On particularly cold winter nights, many cities mount aggressive campaigns to encourage vulnerable adults living outdoors to come in for the night. City leaders or nonprofit groups elect to expand their community's shelter capacity, often with church basements or city facilities that aren't designed to be used as sleeping accommodations.
Individuals who seek shelter at these temporary overflow locations aren’t likely to receive much in the way of services, but they won’t be asked many questions either, which is often by design. The idea is to erect as few barriers to shelter as possible so that people will choose to come indoors when weather conditions are particularly dangerous.
And yet, these overflow shelters offer a unique opportunity for service providers to engage particularly vulnerable homeless veterans and others who might typically avoid emergency shelters. With Congress and the Obama administration providing unprecedented new resources to help veterans escape homelessness, this winter is time to take advantage of it.
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New Orleans Ends Veteran Homelessness, Sets an Example for the Nation
January 14, 2015
The city of New Orleans has come a long way in the nine or so years since the surging waters of Hurricane Katrina devastated large swaths of the city and displaced more than 400,000 of its residents. Before Katrina, a little more than 2,000 people experienced homelessness on a given night. By 2007, that number swelled to more than 11,500.
After Hurricane Katrina, homelessness skyrocketed in New Orleans as a result of the destruction of much of the housing stock and the disappearance of jobs. But in the intervening years, through incredible work by leaders in that community and others around the country, the number of people living on the streets, in shelters, and in abandoned buildings has declined significantly.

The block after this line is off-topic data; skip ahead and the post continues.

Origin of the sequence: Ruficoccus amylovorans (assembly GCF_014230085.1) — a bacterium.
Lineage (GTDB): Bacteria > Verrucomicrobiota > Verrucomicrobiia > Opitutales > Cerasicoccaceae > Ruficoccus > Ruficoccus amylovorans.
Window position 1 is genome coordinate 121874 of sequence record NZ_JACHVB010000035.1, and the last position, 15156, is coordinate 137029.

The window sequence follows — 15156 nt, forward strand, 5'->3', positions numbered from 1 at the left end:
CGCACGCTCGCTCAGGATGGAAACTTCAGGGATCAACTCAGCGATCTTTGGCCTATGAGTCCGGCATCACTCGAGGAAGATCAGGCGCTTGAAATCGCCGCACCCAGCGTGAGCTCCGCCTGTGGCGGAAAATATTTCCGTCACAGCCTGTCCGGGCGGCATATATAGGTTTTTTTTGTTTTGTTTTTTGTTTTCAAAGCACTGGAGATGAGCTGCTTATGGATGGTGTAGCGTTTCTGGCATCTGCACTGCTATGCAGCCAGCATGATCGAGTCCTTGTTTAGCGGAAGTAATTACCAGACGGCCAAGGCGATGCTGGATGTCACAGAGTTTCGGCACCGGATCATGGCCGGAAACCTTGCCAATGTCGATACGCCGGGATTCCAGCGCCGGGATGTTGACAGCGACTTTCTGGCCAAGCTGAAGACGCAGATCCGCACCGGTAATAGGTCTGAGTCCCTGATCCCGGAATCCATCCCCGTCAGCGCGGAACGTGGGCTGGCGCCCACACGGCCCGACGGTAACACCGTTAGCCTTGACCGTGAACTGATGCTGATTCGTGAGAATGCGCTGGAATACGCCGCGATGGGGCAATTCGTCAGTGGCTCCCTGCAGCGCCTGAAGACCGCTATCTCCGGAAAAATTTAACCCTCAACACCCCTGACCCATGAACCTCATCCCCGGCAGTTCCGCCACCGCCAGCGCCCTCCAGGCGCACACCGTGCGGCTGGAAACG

As of January 2014, the number people in Jefferson and Orleans parishes who experience homelessness on a given night had declined to 1,981 people. The homeless service system in New Orleans has become a national model for street outreach, landlord outreach, targeting of permanent supportive housing, rapid re-housing, and other strategies for fighting homelessness.
Last week the city reached a new and historic milestone when Mayor Landrieu announced that New Orleans had ended homelessness among veterans. Ending veteran homelessness is, of course, a major goal of “Opening Doors: The Federal Strategic Plan to Prevent and End Homelessness.” Under Opening Doors, the benchmark date set for ending veteran homelessness is the end of 2015.
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Mayor Landrieu Announces New Orleans has Ended Veteran Homelessness
January 07, 2015
New Orleans Mayor Mitche Landrieu announced today that his city has effectively ended homelessness among veterans by housing 227 veterans in 2014 and ensuring that all veterans who become homeless will be housed within an average of 30 days. This is a big deal. More than anything, it shows that it can be done: communities really can end veteran homelessness.
So you’re probably asking, "How did they do it?" The Alliance released a Community Snapshot today detailing some of the initiatives New Orleans undertook to address the issue. New Orleans' strategy includes aggressive outreach tactics on the street and in shelters, assigning housing navigators to each veteran, and bringing together key partners to ensure that each one had a stake in bringing an end to veteran homelessness.
New Orleans was already making serious progress in reducing homelessness. From 2007 to 2014, the city achieve an 83 percent reduction. And the city's housing providers, led by UNITY of Greater New Orleans, already had a lot of housing knowhow. But it wasn’t until Mayor Landrieu threw his support behind the initiative in July that the pieces really fell into place. As part of the First Lady’s Mayors Challenge, Mayor Landrieu committed his city to ending veteran homelessness - not by the end of 2015, the federal goal, but by the end of 2014.